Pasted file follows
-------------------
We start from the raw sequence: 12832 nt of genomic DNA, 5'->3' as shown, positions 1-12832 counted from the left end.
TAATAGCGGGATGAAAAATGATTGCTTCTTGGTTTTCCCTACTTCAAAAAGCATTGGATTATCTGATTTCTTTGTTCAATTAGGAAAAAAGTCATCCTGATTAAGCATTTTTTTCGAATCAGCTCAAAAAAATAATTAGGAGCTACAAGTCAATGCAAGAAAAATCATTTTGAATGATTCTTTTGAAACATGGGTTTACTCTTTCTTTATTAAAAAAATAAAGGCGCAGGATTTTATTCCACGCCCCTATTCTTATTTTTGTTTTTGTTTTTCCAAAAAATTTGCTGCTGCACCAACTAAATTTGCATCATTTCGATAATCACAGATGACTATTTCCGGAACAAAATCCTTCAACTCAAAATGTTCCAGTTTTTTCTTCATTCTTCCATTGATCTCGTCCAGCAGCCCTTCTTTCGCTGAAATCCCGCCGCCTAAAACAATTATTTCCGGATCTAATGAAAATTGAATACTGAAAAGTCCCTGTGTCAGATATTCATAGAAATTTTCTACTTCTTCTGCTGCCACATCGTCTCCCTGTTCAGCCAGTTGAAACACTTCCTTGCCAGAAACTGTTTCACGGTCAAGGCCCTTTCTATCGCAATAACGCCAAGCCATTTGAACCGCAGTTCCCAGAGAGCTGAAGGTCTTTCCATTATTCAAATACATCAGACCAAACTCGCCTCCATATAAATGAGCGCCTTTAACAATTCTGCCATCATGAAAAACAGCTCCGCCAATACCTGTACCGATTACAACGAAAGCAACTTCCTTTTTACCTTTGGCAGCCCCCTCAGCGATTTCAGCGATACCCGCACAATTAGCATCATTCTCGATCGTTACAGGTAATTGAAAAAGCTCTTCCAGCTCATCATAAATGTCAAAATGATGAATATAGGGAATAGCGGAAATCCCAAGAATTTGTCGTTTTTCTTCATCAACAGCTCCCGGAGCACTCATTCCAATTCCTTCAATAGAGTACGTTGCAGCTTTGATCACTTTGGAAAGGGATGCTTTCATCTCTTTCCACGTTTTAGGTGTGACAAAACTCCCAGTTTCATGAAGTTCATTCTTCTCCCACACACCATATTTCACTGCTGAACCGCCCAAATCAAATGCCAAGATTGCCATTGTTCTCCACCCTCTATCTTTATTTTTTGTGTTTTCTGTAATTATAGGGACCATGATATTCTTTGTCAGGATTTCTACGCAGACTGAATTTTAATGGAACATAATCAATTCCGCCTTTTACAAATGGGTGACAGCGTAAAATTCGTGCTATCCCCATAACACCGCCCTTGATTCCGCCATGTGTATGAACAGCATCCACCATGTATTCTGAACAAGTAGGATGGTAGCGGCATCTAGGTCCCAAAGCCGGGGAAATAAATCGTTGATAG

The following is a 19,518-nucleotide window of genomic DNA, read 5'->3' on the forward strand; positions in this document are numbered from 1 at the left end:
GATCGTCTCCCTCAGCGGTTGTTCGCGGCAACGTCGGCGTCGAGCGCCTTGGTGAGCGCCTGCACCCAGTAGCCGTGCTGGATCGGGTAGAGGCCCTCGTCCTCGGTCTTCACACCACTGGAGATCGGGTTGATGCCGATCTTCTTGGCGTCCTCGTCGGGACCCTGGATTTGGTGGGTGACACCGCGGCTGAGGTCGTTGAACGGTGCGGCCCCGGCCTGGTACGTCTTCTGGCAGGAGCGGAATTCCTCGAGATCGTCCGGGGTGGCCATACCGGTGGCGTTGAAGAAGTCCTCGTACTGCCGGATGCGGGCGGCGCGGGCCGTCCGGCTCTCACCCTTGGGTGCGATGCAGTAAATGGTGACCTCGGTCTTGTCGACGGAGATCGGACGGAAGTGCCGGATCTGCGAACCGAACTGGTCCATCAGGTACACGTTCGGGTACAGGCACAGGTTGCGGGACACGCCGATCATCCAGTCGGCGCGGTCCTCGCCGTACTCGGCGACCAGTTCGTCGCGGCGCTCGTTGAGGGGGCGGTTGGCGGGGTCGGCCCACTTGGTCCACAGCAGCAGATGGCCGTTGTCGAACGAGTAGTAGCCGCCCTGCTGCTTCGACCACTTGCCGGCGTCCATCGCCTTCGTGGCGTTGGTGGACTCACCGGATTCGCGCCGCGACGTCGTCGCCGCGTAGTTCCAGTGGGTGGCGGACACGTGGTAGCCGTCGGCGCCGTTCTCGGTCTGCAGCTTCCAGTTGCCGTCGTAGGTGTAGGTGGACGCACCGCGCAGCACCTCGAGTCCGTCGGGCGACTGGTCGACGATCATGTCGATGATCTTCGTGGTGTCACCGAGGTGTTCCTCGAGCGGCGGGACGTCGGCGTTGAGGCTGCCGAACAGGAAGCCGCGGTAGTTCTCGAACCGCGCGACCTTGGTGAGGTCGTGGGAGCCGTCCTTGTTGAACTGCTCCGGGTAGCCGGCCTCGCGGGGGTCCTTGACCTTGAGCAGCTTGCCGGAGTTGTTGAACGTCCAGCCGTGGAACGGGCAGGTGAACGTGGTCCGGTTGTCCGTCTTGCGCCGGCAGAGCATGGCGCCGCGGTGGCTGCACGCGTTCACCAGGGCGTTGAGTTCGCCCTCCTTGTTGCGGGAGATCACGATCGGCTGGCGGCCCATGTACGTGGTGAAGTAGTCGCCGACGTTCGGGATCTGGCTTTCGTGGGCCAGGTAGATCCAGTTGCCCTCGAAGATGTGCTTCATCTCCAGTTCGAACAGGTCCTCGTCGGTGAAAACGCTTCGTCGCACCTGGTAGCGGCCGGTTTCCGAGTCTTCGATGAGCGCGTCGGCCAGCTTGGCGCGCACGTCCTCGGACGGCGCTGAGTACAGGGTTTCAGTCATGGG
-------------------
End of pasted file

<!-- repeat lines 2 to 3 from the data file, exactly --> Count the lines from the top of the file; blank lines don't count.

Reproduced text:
TAATAGCGGGATGAAAAATGATTGCTTCTTGGTTTTCCCTACTTCAAAAAGCATTGGATTATCTGATTTCTTTGTTCAATTAGGAAAAAAGTCATCCTGATTAAGCATTTTTTTCGAATCAGCTCAAAAAAATAATTAGGAGCTACAAGTCAATGCAAGAAAAATCATTTTGAATGATTCTTTTGAAACATGGGTTTACTCTTTCTTTATTAAAAAAATAAAGGCGCAGGATTTTATTCCACGCCCCTATTCTTATTTTTGTTTTTGTTTTTCCAAAAAATTTGCTGCTGCACCAACTAAATTTGCATCATTTCGATAATCACAGATGACTATTTCCGGAACAAAATCCTTCAACTCAAAATGTTCCAGTTTTTTCTTCATTCTTCCATTGATCTCGTCCAGCAGCCCTTCTTTCGCTGAAATCCCGCCGCCTAAAACAATTATTTCCGGATCTAATGAAAATTGAATACTGAAAAGTCCCTGTGTCAGATATTCATAGAAATTTTCTACTTCTTCTGCTGCCACATCGTCTCCCTGTTCAGCCAGTTGAAACACTTCCTTGCCAGAAACTGTTTCACGGTCAAGGCCCTTTCTATCGCAATAACGCCAAGCCATTTGAACCGCAGTTCCCAGAGAGCTGAAGGTCTTTCCATTATTCAAATACATCAGACCAAACTCGCCTCCATATAAATGAGCGCCTTTAACAATTCTGCCATCATGAAAAACAGCTCCGCCAATACCTGTACCGATTACAACGAAAGCAACTTCCTTTTTACCTTTGGCAGCCCCCTCAGCGATTTCAGCGATACCCGCACAATTAGCATCATTCTCGATCGTTACAGGTAATTGAAAAAGCTCTTCCAGCTCATCATAAATGTCAAAATGATGAATATAGGGAATAGCGGAAATCCCAAGAATTTGTCGTTTTTCTTCATCAACAGCTCCCGGAGCACTCATTCCAATTCCTTCAATAGAGTACGTTGCAGCTTTGATCACTTTGGAAAGGGATGCTTTCATCTCTTTCCACGTTTTAGGTGTGACAAAACTCCCAGTTTCATGAAGTTCATTCTTCTCCCACACACCATATTTCACTGCTGAACCGCCCAAATCAAATGCCAAGATTGCCATTGTTCTCCACCCTCTATCTTTATTTTTTGTGTTTTCTGTAATTATAGGGACCATGATATTCTTTGTCAGGATTTCTACGCAGACTGAATTTTAATGGAACATAATCAATTCCGCCTTTTACAAATGGGTGACAGCGTAAAATTCGTGCTATCCCCATAACACCGCCCTTGATTCCGCCATGTGTATGAACAGCATCCACCATGTATTCTGAACAAGTAGGATGGTAGCGGCATCTAGGTCCCAAAGCCGGGGAAATAAATCGTTGATAG

The following is a 19,518-nucleotide window of genomic DNA, read 5'->3' on the forward strand; positions in this document are numbered from 1 at the left end: